The CSM blogs - Past, Present and Future | EVE Online

The CSM blogs - Past, Present and Future

2010-09-17 - By CCP Xhagen

This blog is written by the Members of the Fifth Council of Stellar Management.

A Brief History of the CSM

In May 2008, the first Council of Stellar Management took office. The brainchild of CCP Xhagen, the CSM was intended to be a democratic experiment in accountability and communication between CCP and the players of EVE. Was it, as some players believed, just a cynical PR stunt by CCP to paper over the damage caused by the infamous T20 incident, or was it for real?

At first, neither the CSM nor CCP really knew how to deal with each other. The first CSM, working with interested players, created a long list of ideas and requests, only to see them disappear into the backlog. CSM/CCP communications between the twice-yearly summit meetings were sporadic, and the fate of items in the backlog remained unknown until, occasionally, one would appear in the patch notes.

This pattern continued with CSM2 and into CSM3; an increasingly disappointed and frustrated CSM gathered and filtered player proposals, passed them on to CCP, and waited to see what would happen; more and more they felt that the CSM's potential to help improve EVE was being overlooked. This frustration exploded during the CSM3 summit; Zastrow famously beseeched CCP to "USE US!" as a sounding-board.

And over time, the CSM began to be consulted more and more frequently.

CCP held discussions with CSM prior to the introduction of PLEX, and incorporated CSM feedback into their design. More famously, CSM strongly encouraged CCP to introduce the Skill Training Queue, which has proven to be a very popular and useful feature.

In addition, the nature of the Summit Meetings changed, becoming mostly extended in-depth discussions of particular aspects of the game and potential solutions. The CSM still submitted player proposals, but communication about these was handled primarily over e-mail. Only those proposals on which CSM and CCP disagreed were discussed face-to-face.

And yet, there was still the problem of the backlog.

To address this issue, CSM4 lobbied for and obtained official stakeholder status for CSM5.

In the Scrum software development methodology CCP employs, stakeholders "enable the project and are the people for whom the project produces agreed-upon benefit(s)" -- examples of other EVE Stakeholders include Operations, Software, Customer Support and Marketing. As part of CSM's expanded role as a stakeholder, CSM5 and CCP agreed that the CSM should have a champion present during expansion release planning meetings, starting with the most recent one in August, to represent CSM's concerns.

Stakeholder status has also had another effect. Starting with the release of the June Summit Minutes, there has been more CSM/CCP communications than in the entire previous history of the CSM (not to mention a recent deluge of devblogs).

And just before this blog went to press, CCP invited the CSM to return to Iceland in October (11th to the 13th) for 3 days of meetings devoted to working out ways in which the CSM can more closely work with CCP as a stakeholder, and to observe a Sprint Demo held during that week. This meeting is in addition to the already-scheduled December Summit.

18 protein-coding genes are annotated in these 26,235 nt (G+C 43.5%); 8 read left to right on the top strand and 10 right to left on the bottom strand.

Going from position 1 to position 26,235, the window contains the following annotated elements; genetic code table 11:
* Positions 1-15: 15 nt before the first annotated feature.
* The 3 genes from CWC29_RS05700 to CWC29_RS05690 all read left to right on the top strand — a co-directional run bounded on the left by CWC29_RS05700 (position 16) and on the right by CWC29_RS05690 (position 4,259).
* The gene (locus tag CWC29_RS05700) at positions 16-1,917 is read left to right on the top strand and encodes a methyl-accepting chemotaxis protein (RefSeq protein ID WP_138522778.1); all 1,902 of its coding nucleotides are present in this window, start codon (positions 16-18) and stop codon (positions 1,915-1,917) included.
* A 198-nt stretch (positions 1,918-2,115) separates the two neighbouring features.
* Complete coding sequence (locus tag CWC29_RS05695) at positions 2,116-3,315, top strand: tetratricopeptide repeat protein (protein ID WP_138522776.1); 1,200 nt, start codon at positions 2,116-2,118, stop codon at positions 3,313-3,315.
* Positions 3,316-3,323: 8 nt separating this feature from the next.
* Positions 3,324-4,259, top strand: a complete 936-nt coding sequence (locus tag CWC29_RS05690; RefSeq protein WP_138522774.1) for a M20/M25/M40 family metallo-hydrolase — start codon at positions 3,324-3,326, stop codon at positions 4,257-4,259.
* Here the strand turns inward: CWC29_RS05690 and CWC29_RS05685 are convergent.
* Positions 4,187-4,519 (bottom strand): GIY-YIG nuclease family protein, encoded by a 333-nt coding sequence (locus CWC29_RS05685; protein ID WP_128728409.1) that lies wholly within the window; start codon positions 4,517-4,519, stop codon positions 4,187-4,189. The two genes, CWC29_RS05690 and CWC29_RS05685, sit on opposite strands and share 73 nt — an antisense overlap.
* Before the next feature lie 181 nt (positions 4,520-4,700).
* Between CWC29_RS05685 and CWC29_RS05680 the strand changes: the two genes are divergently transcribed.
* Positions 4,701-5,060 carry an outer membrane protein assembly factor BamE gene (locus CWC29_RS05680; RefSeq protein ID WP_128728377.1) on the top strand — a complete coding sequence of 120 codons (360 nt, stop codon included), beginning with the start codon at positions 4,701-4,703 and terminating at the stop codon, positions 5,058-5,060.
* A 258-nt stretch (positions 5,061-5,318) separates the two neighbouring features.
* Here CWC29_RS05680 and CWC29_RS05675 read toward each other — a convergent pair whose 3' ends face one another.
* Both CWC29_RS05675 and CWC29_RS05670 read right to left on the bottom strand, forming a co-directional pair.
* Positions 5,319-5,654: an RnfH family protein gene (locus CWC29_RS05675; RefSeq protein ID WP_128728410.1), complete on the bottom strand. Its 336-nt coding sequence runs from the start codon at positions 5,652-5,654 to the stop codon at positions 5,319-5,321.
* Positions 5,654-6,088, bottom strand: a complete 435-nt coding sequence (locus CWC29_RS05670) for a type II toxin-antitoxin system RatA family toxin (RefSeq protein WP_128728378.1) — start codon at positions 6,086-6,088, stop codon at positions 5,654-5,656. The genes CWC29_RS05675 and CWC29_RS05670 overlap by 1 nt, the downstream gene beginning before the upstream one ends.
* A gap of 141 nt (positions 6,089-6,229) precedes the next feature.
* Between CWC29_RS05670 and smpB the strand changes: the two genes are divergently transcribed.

The hard work of CSM1 through CSM4 has made all of this possible, and the members of CSM5 intend to keep pushing, helping to make New Eden a better place for all who reside therein.

Results of the August Planning Meetings

As a stakeholder, CSM for the first time participated in the release planning process for the upcoming Winter Expansion. In preparation for the meetings, we reviewed every outstanding CSM item, used crowdsourcing to poll the community about their relative importance, and then filtered and prioritized the results.

What we ended up with was 3 lists of items, roughly categorized by how much work we thought they would be to implement -- Small, Medium and Large. This was CSM's main input into the process, and served as a guide for our champion in the planning meetings.

The output of the planning meeting is a series of "stories", short descriptions of functions that CCP wishes to implement in the upcoming release. An example of a story might be:

"As a player, I will receive a notification each time a Unicorn dies."

A big feature in an expansion will have many stories in it, whereas a typical CSM request will boil down to a single story. Each story has a MUSCoW priority associated with it; "Must", "Should", "Could" or "Won't".

  • Must items are critical items that must be completed before the expansion can be released.
  • Should items are as important as Must items, but do not have the show-stopping criticality of a Must.
  • Could items are "nice to have" items that CCP really wants to do.
  • Won't items are those that CCP decided they could not commit to including in the expansion, but would like to do in the future.

In the Scrum development process, the work of creating the new expansion is divided up into segments called sprints. In each sprint, a team of devs takes on the task of implementing one or more stories.

Since failure to complete a Must blocks the release of the entire expansion, CCP will cancel or delay Could's and even Should's if needed, to focus resources on completing Must items. However, because of their critical nature, there are very few Must items in the release plan, and many Could and Should items will be completed in early sprints before problems with Must items causes CCP to make hard decisions about what stays and what goes. As the saying goes, "Plans are of little importance, but planning is essential." A story is a promise to try and do something, not a guarantee that it will be done.

Another thing to keep in mind when reading the list is the time-frames under which CCP operates. While we are used to thinking of Expansions as happening every 6 months, preparatory work for the Winter 2010 expansion began well before CSM5 arrived in Reykjavík for the June Summit. CCP is a big company now, and it can't turn on an ISK... but it can turn.